Going all Rodimus Prime from the 1986 TRANSFORMERS:THE MOVIE, the Doctor basically shouts, “Now light our darkest hour!” and just unleashes the Autobot Matrix of Leadership Energy (ie. the Regeneration power) all over the place and destroying the Daleks and everything else that tried to kill the people of Christmas.

Let’s jump to the end, the Doctor is back in the TARDIS, and Clara watches him as he hallucinates Amelia Pond and then Amy Pond (quick point – both of them were wearing wigs during that moment. Both Matt Smith and Karen Gillian shaved their heads for other roles). He then gives an actually really nice speech about not forgetting his time as the Eleventh Doctor. And then in one quick moment, he’s Peter Capaldi. Capaldi’s first line is about his kidneys (most guys in their 50s worry about that) and then asks Clara, “Do you know how to fly this?” and it ends.


This was supposed to close off a trilogy featuring “The Name of the Doctor,” “The Day of the Doctor” and “The Time of the Doctor” and this final chapter was, well…


And that’s just a little bit sad.

I think the biggest issue about this episode was how anti-climactic it was. The idea of the crack from Season Five, Madam Kevorian from Season Six and a new cycle of Regenerations were just quickly mentioned and that was the end of it.

The Regeneration one bugs me just a little. I figured it would be a big deal for the Doctor to earn more Regenerations. I thought Season Eight would feature the Twelfth Doctor on the hunt for Gallifrey and when he found it, the Time Lords said, “Here you go – a new cycle of Regenerations!”

Instead, it was just Clara asking, “Help the Doctor.” and the crack opens and SHAZAM! more regenerations.

Regenerations are now the equivalent of going out for groceries, “Okay, I need to stop by the store and get bread, milk and a new life cycle of alternate lives that should help me live another millennium. Oh and Ovaltine!”

Sure, I am being snarky, but when you add this to how quickly Matt Smith turned into Peter Capaldi, I have to ask, “Does the regeneration cycle mean anything anymore?” When Christopher Eccleston turned into David Tennant there was at least three seconds Eccleston then three seconds Tennant. And it was the same thing with Tennant to Matt Smith. However going from Matt Smith to Peter Capaldi:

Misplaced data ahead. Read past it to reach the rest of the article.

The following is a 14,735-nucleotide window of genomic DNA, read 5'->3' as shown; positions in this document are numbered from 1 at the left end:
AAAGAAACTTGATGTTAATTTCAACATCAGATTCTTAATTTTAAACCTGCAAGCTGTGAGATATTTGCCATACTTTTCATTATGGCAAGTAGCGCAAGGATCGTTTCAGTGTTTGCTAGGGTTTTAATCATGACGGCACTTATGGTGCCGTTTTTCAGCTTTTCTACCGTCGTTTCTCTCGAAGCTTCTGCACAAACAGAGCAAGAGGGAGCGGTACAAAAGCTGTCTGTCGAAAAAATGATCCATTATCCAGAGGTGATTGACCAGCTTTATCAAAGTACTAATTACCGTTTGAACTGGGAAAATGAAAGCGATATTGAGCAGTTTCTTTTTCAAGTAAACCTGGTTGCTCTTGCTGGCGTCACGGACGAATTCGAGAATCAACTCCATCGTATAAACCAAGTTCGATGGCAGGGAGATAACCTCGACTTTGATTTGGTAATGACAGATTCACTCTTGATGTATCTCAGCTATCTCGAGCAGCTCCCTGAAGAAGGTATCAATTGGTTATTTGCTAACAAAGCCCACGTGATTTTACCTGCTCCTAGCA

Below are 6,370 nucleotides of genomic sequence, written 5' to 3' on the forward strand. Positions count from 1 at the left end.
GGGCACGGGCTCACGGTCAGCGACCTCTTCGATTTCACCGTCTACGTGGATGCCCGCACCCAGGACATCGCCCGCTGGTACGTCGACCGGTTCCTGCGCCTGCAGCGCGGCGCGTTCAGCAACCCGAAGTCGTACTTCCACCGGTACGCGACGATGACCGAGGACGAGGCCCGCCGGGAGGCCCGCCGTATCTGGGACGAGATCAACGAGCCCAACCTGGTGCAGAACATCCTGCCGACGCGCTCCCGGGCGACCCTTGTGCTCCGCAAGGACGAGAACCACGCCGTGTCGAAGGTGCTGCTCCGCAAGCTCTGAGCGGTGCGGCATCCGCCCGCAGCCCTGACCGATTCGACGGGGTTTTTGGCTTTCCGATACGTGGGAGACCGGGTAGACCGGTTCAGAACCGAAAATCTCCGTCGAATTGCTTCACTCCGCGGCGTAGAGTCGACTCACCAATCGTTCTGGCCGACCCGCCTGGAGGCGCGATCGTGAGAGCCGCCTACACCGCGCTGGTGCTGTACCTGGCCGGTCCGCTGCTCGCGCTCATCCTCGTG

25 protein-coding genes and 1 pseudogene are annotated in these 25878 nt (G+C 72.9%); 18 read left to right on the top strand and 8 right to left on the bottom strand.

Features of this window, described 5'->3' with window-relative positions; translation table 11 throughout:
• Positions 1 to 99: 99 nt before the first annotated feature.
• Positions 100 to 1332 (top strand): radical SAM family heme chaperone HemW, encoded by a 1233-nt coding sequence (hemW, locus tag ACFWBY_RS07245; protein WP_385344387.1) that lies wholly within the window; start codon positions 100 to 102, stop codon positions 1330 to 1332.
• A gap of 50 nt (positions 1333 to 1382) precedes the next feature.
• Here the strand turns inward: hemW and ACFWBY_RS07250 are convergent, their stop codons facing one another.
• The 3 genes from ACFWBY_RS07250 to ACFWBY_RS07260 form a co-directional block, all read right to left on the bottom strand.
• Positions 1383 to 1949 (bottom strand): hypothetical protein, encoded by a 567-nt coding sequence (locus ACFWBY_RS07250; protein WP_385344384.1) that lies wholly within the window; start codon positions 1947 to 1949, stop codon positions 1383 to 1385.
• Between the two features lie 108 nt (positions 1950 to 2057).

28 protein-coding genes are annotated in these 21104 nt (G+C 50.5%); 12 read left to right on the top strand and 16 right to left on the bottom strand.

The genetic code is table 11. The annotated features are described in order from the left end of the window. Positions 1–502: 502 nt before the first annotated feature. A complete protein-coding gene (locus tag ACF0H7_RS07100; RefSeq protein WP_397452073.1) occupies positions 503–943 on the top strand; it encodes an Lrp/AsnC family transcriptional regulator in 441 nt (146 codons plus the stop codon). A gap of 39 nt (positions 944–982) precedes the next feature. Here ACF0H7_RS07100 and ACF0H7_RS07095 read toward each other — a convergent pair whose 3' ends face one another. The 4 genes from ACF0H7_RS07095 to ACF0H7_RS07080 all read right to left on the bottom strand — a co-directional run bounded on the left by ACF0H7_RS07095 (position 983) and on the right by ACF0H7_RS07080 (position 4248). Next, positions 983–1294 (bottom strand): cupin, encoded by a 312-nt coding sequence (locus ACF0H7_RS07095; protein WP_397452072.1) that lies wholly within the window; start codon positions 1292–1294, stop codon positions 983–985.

When you compare Russell T. Davies’s run to Stephen Moffat’s, Davies knew how to plan long storylines and he knew how to remind the viewers about what was happening. He knew how to do call backs without it bogging down an episode. Sadly, Moffat did not that with his run.

Just a quick bone of contention, did anyone know what the Trenzalore Prophecy was before Season Six? I had no idea what it was until Dorium’s head (played by the amazing Simon Fisher-Becker) explained it in the last episode of Season Six. By then we had a whole season of the Silence trying to kill the Doctor without a decent explanation.

I guess Moffat’s big problem was dealing with the uber-success of Sherlock, the 50th Anniversary of Doctor Who, finding Matt Smith’s replacement and him having to deal with this all in a manner months. I have to admit, I would not have wished that problem on anyone. It’s too great and science fiction fans, being known for their pickiness, would never be pleased.


Should fans watch “The Time of the Doctor?”

Without a doubt!

Matt Smith was funny, Jenna Louise Coleman was sweet and bright-eyed and it was nice seeing Karen Gillan again (even though her run as a companion was longer than I liked). Peter Capaldi, I believe, has the potential of being a force to be reckoned with and could bring the more acerbic bits of William Hartnell’s run and Colin Baker’s run to the forefront. And he would make it fun.

But, at the end, the Doctor is our friend, and we sort of owe it to him to say good bye, so go ahead and watch it.

Even a clumsy heartfelt good-bye is better than nothing.


About Don Smith

Before self publishing 'Ghost Investigator' under the Spirited Comics Publication banner, Smith has written comic books for Heske Horror and Bluewater Comics. His bio comics, 'Political Power: Ronald Reagan' and 'Political Power: Rush Limbaugh' garnered national attention on 'The Rush Limbaugh Show' and 'The New York Times.' His upcoming comic 'American Defenders: The Army' gives a history of the United States Army. Smith also garnered acclaim with his latest history book, THE GOFFLE ROAD MURDERS OF PASSAIC COUNTY, that detailed the first murders in Passaic County, New Jersey and their unusual connection the administration of President William McKinely and Vice President Garret Hobart. Visit his site at